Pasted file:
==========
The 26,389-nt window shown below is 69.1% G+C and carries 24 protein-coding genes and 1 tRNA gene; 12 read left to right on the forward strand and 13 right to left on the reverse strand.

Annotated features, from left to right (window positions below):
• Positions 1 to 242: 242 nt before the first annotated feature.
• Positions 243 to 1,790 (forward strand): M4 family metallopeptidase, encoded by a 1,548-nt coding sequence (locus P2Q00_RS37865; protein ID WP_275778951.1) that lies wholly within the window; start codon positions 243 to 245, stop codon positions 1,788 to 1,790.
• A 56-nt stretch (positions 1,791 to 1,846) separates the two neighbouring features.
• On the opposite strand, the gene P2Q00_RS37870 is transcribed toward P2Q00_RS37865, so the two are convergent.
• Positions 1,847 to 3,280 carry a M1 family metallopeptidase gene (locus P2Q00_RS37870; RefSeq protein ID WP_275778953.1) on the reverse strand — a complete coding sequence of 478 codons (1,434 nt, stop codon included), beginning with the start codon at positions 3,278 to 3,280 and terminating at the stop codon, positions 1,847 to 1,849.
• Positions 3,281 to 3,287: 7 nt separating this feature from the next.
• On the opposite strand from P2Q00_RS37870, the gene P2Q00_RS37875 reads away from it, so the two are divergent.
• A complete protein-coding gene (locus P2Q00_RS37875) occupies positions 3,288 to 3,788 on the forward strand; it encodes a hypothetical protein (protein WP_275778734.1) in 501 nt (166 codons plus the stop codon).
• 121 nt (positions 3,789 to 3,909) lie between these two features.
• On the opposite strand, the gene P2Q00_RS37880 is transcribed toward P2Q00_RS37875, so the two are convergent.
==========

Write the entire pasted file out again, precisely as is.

The 26,389-nt window shown below is 69.1% G+C and carries 24 protein-coding genes and 1 tRNA gene; 12 read left to right on the forward strand and 13 right to left on the reverse strand.

Annotated features, from left to right (window positions below):
• Positions 1 to 242: 242 nt before the first annotated feature.
• Positions 243 to 1,790 (forward strand): M4 family metallopeptidase, encoded by a 1,548-nt coding sequence (locus P2Q00_RS37865; protein ID WP_275778951.1) that lies wholly within the window; start codon positions 243 to 245, stop codon positions 1,788 to 1,790.
• A 56-nt stretch (positions 1,791 to 1,846) separates the two neighbouring features.
• On the opposite strand, the gene P2Q00_RS37870 is transcribed toward P2Q00_RS37865, so the two are convergent.
• Positions 1,847 to 3,280 carry a M1 family metallopeptidase gene (locus P2Q00_RS37870; RefSeq protein ID WP_275778953.1) on the reverse strand — a complete coding sequence of 478 codons (1,434 nt, stop codon included), beginning with the start codon at positions 3,278 to 3,280 and terminating at the stop codon, positions 1,847 to 1,849.
• Positions 3,281 to 3,287: 7 nt separating this feature from the next.
• On the opposite strand from P2Q00_RS37870, the gene P2Q00_RS37875 reads away from it, so the two are divergent.
• A complete protein-coding gene (locus P2Q00_RS37875) occupies positions 3,288 to 3,788 on the forward strand; it encodes a hypothetical protein (protein WP_275778734.1) in 501 nt (166 codons plus the stop codon).
• 121 nt (positions 3,789 to 3,909) lie between these two features.
• On the opposite strand, the gene P2Q00_RS37880 is transcribed toward P2Q00_RS37875, so the two are convergent.